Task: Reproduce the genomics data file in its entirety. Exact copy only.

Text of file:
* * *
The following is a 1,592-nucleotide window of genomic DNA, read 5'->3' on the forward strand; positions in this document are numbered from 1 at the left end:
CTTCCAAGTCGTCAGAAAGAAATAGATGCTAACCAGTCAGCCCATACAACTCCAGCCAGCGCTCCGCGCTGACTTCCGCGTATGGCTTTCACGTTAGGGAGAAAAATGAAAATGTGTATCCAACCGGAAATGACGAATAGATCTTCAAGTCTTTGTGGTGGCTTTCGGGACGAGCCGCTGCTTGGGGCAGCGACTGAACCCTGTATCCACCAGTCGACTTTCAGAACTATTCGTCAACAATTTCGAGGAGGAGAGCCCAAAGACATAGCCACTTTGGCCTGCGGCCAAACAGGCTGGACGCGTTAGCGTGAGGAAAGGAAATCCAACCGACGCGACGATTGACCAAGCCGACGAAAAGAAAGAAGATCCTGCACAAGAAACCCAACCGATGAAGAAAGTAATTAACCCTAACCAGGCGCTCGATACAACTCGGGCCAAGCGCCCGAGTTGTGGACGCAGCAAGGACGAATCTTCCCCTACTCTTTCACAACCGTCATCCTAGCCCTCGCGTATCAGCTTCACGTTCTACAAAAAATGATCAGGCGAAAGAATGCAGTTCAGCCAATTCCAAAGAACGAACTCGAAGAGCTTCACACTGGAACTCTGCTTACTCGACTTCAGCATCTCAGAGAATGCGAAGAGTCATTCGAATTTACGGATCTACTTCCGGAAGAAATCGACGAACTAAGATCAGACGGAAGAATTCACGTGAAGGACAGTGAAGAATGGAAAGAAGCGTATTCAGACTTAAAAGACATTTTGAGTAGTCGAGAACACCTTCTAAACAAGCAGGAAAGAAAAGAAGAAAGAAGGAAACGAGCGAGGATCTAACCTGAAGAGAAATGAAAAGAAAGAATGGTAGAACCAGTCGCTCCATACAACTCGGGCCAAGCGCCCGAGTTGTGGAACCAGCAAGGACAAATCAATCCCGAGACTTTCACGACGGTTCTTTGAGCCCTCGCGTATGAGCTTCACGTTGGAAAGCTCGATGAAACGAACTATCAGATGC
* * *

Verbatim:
The following is a 1,592-nucleotide window of genomic DNA, read 5'->3' on the forward strand; positions in this document are numbered from 1 at the left end:
CTTCCAAGTCGTCAGAAAGAAATAGATGCTAACCAGTCAGCCCATACAACTCCAGCCAGCGCTCCGCGCTGACTTCCGCGTATGGCTTTCACGTTAGGGAGAAAAATGAAAATGTGTATCCAACCGGAAATGACGAATAGATCTTCAAGTCTTTGTGGTGGCTTTCGGGACGAGCCGCTGCTTGGGGCAGCGACTGAACCCTGTATCCACCAGTCGACTTTCAGAACTATTCGTCAACAATTTCGAGGAGGAGAGCCCAAAGACATAGCCACTTTGGCCTGCGGCCAAACAGGCTGGACGCGTTAGCGTGAGGAAAGGAAATCCAACCGACGCGACGATTGACCAAGCCGACGAAAAGAAAGAAGATCCTGCACAAGAAACCCAACCGATGAAGAAAGTAATTAACCCTAACCAGGCGCTCGATACAACTCGGGCCAAGCGCCCGAGTTGTGGACGCAGCAAGGACGAATCTTCCCCTACTCTTTCACAACCGTCATCCTAGCCCTCGCGTATCAGCTTCACGTTCTACAAAAAATGATCAGGCGAAAGAATGCAGTTCAGCCAATTCCAAAGAACGAACTCGAAGAGCTTCACACTGGAACTCTGCTTACTCGACTTCAGCATCTCAGAGAATGCGAAGAGTCATTCGAATTTACGGATCTACTTCCGGAAGAAATCGACGAACTAAGATCAGACGGAAGAATTCACGTGAAGGACAGTGAAGAATGGAAAGAAGCGTATTCAGACTTAAAAGACATTTTGAGTAGTCGAGAACACCTTCTAAACAAGCAGGAAAGAAAAGAAGAAAGAAGGAAACGAGCGAGGATCTAACCTGAAGAGAAATGAAAAGAAAGAATGGTAGAACCAGTCGCTCCATACAACTCGGGCCAAGCGCCCGAGTTGTGGAACCAGCAAGGACAAATCAATCCCGAGACTTTCACGACGGTTCTTTGAGCCCTCGCGTATGAGCTTCACGTTGGAAAGCTCGATGAAACGAACTATCAGATGC